After the revolution, the new regime worked to consolidate its rule. Human rights groups estimated the number of casualties suffered by protesters and prisoners of the Islamic government to be several thousand. The first to be executed were members of the old system – senior generals, followed by over 200 senior civilian officials. Their trials were brief and lacked defense attorneys, juries, transparency or the opportunity for the accused to defend themselves. By January 1980 "at least 582 persons" had been executed. In mid-August 1979, several dozen newspapers and magazines opposing Khomeini's idea of theocratic rule by jurists were shut down. Political parties were banned (the National Democratic Front in August 1979, the Muslim People's Republican Party in January 1980), a purge of universities started in March 1980.
Between January 1980 and June 1981 another 900 executions (at least) took place, for everything from drug and sexual offenses to "corruption on earth", from plotting counter-revolution and spying for Israel to membership in opposition groups. And in the year after that, at least 8,000 were executed. According to estimates provided by the military historian Spencer C. Tucker, in the period of 1980 to 1985, between 25,000 to 40,000 Iranians were arrested, 15,000 Iranians were tried and 8,000 to 9,500 Iranians were executed.
Main article: 1988 executions of Iranian political prisoners
Somewhere between 3000 and 30,000 political prisoners were executed between July and early September 1988 on orders of the Supreme Leader Ayatollah Ruhollah Khomeini. While the government attempted to keep the executions secret, by 2020 UN Special Rapporteurs had sent a letter to the IRI describing the killings as "crimes against humanity".
Main article: Chain murders of Iran
In the 1990s there were a number of unsolved murders and disappearances of intellectuals and political activists who had been critical of the Islamic Republic system in some way. In 1998 these complaints came to a head with the killing of three dissident writers (Mohammad Jafar Pouyandeh, Mohammad Mokhtari, Majid Sharif), a political leader (Dariush Forouhar) and his wife in the span of two months, in what became known as the "Chain murders" or 1998 Serial Murders of Iran. Altogether more than 80 writers, translators, poets, political activists, and ordinary citizens are thought to have been killed over the course of several years.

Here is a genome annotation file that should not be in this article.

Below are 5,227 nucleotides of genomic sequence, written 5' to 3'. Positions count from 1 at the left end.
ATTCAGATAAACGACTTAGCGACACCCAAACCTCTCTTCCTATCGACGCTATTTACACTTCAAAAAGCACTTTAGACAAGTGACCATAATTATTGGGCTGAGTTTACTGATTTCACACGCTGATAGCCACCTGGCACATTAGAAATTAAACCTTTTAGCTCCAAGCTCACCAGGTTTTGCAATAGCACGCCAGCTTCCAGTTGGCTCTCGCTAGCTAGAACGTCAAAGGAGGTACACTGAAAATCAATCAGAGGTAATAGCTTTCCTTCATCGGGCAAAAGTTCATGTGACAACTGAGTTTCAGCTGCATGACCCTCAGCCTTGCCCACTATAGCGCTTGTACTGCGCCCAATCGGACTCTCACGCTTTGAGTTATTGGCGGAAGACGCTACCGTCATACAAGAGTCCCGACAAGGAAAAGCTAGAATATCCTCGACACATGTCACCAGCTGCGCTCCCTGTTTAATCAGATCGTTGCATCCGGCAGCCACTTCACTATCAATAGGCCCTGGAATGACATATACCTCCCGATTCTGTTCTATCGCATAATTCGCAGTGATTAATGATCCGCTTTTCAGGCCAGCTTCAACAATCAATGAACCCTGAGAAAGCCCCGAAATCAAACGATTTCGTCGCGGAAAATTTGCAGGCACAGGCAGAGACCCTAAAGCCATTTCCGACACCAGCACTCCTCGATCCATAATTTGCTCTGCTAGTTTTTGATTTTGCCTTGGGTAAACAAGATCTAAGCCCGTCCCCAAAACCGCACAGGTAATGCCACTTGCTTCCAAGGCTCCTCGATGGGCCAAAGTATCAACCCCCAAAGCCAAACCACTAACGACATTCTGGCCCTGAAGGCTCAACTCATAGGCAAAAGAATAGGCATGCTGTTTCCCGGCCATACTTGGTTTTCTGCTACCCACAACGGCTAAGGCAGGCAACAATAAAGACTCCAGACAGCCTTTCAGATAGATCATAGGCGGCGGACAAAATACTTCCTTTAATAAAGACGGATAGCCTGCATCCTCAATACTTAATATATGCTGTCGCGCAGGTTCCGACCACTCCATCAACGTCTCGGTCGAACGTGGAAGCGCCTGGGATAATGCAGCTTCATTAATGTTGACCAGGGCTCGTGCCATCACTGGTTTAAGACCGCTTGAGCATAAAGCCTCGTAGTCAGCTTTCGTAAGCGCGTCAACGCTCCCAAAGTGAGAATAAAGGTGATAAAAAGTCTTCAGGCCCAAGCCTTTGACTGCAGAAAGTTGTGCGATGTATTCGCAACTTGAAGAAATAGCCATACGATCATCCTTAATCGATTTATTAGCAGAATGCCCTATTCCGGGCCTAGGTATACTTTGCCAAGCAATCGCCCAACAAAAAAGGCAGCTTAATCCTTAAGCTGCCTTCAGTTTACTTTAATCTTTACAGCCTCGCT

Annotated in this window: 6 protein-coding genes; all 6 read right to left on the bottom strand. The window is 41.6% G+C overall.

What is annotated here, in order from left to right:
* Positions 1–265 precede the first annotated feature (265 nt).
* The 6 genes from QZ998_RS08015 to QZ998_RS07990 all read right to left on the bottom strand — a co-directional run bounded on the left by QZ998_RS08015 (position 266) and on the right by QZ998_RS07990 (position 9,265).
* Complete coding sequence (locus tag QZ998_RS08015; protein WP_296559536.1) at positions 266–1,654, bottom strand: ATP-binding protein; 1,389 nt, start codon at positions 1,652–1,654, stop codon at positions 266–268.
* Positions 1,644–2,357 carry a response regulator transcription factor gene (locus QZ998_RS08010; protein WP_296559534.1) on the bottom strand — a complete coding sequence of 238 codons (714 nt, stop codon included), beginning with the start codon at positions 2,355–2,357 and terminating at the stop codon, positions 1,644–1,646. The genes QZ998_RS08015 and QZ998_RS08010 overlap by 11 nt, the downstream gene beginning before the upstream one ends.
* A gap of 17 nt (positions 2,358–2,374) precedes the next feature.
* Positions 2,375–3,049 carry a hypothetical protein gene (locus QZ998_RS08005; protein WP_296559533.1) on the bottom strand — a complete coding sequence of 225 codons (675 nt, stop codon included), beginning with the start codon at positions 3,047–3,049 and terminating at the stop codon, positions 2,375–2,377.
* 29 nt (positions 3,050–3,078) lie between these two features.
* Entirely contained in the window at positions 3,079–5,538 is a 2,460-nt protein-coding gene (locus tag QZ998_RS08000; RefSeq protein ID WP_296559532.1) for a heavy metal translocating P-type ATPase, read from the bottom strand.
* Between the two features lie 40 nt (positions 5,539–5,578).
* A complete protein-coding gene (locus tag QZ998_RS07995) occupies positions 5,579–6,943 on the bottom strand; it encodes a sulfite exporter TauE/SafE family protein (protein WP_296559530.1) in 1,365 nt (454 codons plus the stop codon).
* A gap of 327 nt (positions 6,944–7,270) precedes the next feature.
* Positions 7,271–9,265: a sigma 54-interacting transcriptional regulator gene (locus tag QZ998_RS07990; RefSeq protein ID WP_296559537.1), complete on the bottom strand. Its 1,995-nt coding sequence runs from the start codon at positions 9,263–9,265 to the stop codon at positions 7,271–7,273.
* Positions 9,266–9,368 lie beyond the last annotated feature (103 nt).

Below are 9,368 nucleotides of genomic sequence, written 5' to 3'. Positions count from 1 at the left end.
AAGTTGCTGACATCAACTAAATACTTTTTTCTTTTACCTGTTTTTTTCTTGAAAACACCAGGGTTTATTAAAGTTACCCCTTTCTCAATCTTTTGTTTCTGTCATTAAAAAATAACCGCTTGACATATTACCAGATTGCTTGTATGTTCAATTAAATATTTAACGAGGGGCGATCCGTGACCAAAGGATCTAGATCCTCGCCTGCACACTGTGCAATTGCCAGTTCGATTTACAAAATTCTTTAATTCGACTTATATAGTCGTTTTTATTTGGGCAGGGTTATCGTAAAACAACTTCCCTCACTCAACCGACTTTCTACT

While reformist journalists and media were able to uncover the murders, the man responsible for much of the exposing of the chain murders—Saeed Hajjarian, a Ministry of Intelligence operative-turned-journalist and reformer—came close to being murdered and ended up seriously crippled by a member of the Basij; and the deputy security official of the Ministry of Information, Saeed Emami blamed for the killings died in prison, allegedly committing suicide, though many believe he was killed and that "higher level officials were responsible for the killings".
With the rise of the Iranian reform movement and the election of moderate Iranian president Mohammad Khatami in 1997, numerous moves were made to modify the Iranian civil and penal codes in order to improve the human rights situation. The predominantly reformist parliament drafted several bills allowing increased freedom of speech, gender equality, and the banning of torture. These were all dismissed or significantly watered down by the Guardian Council and leading conservative figures in the Iranian government at the time.
By 2007, The Economist magazine wrote:
The Tehran spring of ten years ago has now given way to a bleak political winter. The new government continues to close down newspapers, silence dissenting voices and ban or censor books and websites. The peaceful demonstrations and protests of the Khatami era are no longer tolerated: in January 2007 security forces attacked striking bus drivers in Tehran and arrested hundreds of them. In March police beat hundreds of men and women who had assembled to commemorate International Women's Day.
Iran has had several major protest movements—the July 1999 Iran student protests, 2009 Iranian presidential election protests, 2017–18 Iranian protests, 2019–2020 Iranian protests. All have been met with mass arrests, violent crackdowns from the "parallel institution" of the Basij, live ammunition, show trials. The most recent protest, in 2019, led to hundreds of civilian deaths and thousands of injuries, and a nationwide internet blackout by the government. Estimates of the killed vary from 200 to 1500.
From 2018 to 2020 human rights complaints included a high rate of executions, the targeting of "journalists, online media activists, and human rights defenders" by the "security apparatus and Iran's judiciary" in "blatant disregard of international and domestic legal standards", including "decades-long prison sentences" for human rights defenders, "excessive force ... arbitrary mass arrests and serious due process violations" in response to economic protests by the public, including the deaths of "at least 208 people" in November 2019 protests, "reported abuse and torture in detention", and the "greenlighting" of "these rampant abuses" by the Supreme Leader Ali Khamenei.